Assessment in the time of Covid

Sponsored: How did independent schools use assessments during the lockdowns, and what lessons will they be taking into the new school year? Andy Small, head of GL Assessment’s independent school team, speaks to Ballard School in Hampshire and Cokethorpe School in West Oxfordshire about their experiences

How have you, your team and your pupils responded to the past 18 months?

David Dunn, deputy head academic, Ballard School (DD):  Two lockdowns and two sessions of online learning have been a tremendous challenge but you could also argue that they have probably moved our teaching and learning on significantly. Learning regression is something that the Inspectorate has understandably been focusing on and it prompted us to look at our own results and our progress in maths and English.

When we compared the results of children over the past 12 months, our year group averages were within 5% – we didn’t see that much of a drop. In fact, in English we found that our scores had improved, probably as many children did a bit more reading in lockdown.

Sophie Dawes, deputy director of studies, Cokethorpe School (SD): After the first lockdown, I don’t think we felt there was a huge difference in progress at our senior school. However, after the second lockdown earlier this year we noticed a change.

I think, in line with a lot of national trends, we found activities like reading and comprehension were where we might expect them to be but some of the skills that require more independence and confidence had taken a bit of a knock. Getting some assessment data and understanding what was going on has been key to helping us know what to do next.

When it came to assessment, what were the key decisions you took and what were your key priorities?

DD: By and large, we got through two lockdowns unscathed and continued to generate the data that we needed. We have actually extended our use of assessment as it now forms part of our recruitment process. A lot of maintained school children have joined us based on our online learning programme and we have tested students before they have come to us. This was a very useful exercise as it allowed us to compare new students to those already in the school.

And with a whole new Year 7 class joining in September, moving to four forms from three, the data allows us to see where these new students will sit in the existing cohort and that has been really helpful for planning and putting groups together.

SD: One of the biggest changes for us was the way we started to use and interpret our assessment data. As well as providing us with predicted grades, we found that sharing the reports from GL Assessment’s CAT4 assessment with classroom teachers for incoming Year 7 and Year 9 students was incredibly useful. It helped them understand the category of teaching style that a student might fit into and some useful strategies to use.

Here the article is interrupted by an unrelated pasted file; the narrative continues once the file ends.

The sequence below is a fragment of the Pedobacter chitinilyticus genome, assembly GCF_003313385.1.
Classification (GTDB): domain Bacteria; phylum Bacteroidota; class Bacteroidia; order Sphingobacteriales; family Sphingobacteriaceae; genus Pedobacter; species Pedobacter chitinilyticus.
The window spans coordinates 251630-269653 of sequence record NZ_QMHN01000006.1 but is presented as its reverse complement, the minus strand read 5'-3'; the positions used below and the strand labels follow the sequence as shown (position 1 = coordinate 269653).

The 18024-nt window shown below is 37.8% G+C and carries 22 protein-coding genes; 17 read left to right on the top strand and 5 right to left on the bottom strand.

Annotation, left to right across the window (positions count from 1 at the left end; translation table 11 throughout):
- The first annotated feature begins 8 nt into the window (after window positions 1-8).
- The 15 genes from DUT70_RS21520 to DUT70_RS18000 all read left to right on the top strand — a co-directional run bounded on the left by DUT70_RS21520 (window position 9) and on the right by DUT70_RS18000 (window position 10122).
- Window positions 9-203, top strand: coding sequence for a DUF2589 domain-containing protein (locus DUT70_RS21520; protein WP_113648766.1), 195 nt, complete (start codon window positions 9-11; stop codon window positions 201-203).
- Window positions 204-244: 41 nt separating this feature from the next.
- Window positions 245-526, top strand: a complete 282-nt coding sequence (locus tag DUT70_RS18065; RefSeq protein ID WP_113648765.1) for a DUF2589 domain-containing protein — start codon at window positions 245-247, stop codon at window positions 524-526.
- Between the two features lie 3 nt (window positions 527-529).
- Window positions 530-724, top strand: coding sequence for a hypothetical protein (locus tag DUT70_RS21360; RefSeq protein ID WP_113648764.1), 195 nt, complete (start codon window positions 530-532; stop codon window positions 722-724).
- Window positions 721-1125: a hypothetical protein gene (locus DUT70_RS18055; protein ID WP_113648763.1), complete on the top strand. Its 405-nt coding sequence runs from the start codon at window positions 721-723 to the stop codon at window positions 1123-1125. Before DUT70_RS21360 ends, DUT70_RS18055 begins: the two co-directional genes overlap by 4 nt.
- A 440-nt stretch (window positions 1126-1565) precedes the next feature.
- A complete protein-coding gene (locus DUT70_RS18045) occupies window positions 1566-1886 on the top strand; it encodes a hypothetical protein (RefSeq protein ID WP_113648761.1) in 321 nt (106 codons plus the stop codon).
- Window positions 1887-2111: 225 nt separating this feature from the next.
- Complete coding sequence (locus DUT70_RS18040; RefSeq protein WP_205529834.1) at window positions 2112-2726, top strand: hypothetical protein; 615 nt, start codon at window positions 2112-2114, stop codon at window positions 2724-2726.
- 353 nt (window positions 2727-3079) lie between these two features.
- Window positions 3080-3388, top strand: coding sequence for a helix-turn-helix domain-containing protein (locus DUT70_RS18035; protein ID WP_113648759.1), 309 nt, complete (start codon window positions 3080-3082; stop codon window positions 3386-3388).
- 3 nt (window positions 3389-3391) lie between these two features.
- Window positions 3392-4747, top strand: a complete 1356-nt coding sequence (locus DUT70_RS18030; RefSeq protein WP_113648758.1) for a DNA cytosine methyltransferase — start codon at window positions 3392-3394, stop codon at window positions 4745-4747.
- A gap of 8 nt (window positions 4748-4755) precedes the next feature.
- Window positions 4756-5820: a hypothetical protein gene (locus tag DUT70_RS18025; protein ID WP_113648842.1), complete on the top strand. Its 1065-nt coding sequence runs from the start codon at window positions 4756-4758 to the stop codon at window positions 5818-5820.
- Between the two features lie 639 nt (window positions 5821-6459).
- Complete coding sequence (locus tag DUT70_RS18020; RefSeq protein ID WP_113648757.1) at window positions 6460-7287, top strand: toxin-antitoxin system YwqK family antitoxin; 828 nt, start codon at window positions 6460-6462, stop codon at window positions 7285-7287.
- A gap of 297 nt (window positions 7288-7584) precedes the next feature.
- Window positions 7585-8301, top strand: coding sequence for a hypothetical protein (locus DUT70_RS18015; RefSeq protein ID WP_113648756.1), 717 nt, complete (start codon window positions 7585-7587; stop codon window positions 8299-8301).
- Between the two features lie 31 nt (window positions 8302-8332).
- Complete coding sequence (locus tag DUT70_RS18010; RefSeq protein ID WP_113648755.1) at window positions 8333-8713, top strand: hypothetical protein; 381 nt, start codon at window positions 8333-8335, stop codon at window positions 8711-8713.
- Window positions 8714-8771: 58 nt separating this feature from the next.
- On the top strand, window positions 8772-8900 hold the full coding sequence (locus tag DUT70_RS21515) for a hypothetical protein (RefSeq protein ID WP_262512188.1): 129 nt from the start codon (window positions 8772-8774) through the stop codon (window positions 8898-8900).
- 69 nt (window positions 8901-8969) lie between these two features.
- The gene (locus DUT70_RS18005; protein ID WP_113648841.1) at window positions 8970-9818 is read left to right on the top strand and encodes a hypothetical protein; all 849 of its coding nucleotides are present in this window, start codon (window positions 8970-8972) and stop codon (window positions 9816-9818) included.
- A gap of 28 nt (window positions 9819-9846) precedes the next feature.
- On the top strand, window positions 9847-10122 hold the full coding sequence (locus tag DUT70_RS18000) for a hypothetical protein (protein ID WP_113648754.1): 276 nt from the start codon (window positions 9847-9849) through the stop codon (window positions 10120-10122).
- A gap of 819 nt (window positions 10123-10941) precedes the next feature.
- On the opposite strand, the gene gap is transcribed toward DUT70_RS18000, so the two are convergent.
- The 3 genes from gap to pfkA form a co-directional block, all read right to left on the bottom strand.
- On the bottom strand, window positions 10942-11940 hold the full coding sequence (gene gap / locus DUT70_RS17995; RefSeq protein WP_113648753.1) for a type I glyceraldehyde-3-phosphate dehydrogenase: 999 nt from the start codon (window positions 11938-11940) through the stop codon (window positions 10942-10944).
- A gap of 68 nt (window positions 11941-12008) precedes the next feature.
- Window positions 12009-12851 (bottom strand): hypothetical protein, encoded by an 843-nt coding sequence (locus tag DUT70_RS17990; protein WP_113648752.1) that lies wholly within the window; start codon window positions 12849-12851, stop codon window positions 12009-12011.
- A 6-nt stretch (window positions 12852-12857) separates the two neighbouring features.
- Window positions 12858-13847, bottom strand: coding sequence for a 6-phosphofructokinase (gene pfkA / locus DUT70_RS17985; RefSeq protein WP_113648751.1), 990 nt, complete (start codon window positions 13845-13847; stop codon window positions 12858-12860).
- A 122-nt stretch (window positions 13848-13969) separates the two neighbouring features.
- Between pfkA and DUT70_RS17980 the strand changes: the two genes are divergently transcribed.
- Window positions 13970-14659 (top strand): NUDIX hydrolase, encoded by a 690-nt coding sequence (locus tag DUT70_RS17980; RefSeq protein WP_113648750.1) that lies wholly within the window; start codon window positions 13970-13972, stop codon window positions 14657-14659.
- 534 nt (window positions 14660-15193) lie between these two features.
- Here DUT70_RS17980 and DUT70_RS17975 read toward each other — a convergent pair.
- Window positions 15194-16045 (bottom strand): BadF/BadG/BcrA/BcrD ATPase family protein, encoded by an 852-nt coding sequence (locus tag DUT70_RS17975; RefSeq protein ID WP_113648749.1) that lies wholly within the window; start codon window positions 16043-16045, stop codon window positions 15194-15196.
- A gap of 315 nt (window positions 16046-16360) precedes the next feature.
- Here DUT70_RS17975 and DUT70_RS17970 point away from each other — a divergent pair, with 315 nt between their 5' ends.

We’re now planning on carrying out progress assessments with our Years 7 and 8 to compare that data with CAT4 to get a better idea of which students are on track or where more attention needs to be paid.

Did any of the assessments you carried out throw up any surprising issues?

SD: Whether it was down to the lockdown or not, one of the key things that came out of the Progress Test in English among our Year 8s was that they were strong at reading comprehension but that they weren’t doing as well in spelling, punctuation and grammar. Our English department was immediately able to implement a big focus on that. Looking forward, we’ll now be running those assessments from Year 4 onwards to see at what point we might need to change the teaching.

DD: When we used the Progress Test in Maths assessment we realised that our students’ mental maths scores were lower than we’d expected them to be. Speaking to the maths department we realised that because our students sit the IGCSE – which allows the use of a calculator – very little of our teaching was being done without a calculator. This worried me, and so we introduced an intensive programme of mental maths in both lessons and during form time to improve levels of skill and confidence.

Feeding those findings back into the teaching cycle has seen significant improvement in children’s learning.

Looking ahead, how do you see the role of assessment developing within the school?

SD: We will be running the Progress Test Series throughout all of KS2 and KS3 and, following a really successful trial of the Pupil Attitudes to Self and School survey with Year 9 students, which gave us both some positive and pause-for-thought results that we’ve been following up through our pastoral system, we are now looking at how we roll it out across different year groups too.

DD: We had a very fragmented approach to assessment before working with GL Assessment. Now we have one system across the whole school. It’s been fantastic to hear all staff using the same assessment language – and that helps when communicating with parents too. What’s exciting for me is the GL Assessment Value-Added Service which will provide a quantifiable measure of the impact our school’s teaching has had on our students.

We’ll be using that for the first time this summer. Putting confirmed exam grades into the Value-Added dashboard and looking at how they compare with CAT4 grades is going to be a major development.

Sophie Dawes and David Dunn shared these views as part of the GL Assessment webinar, ‘Using assessment data to drive success in independent schools’. You can watch the full webinar here

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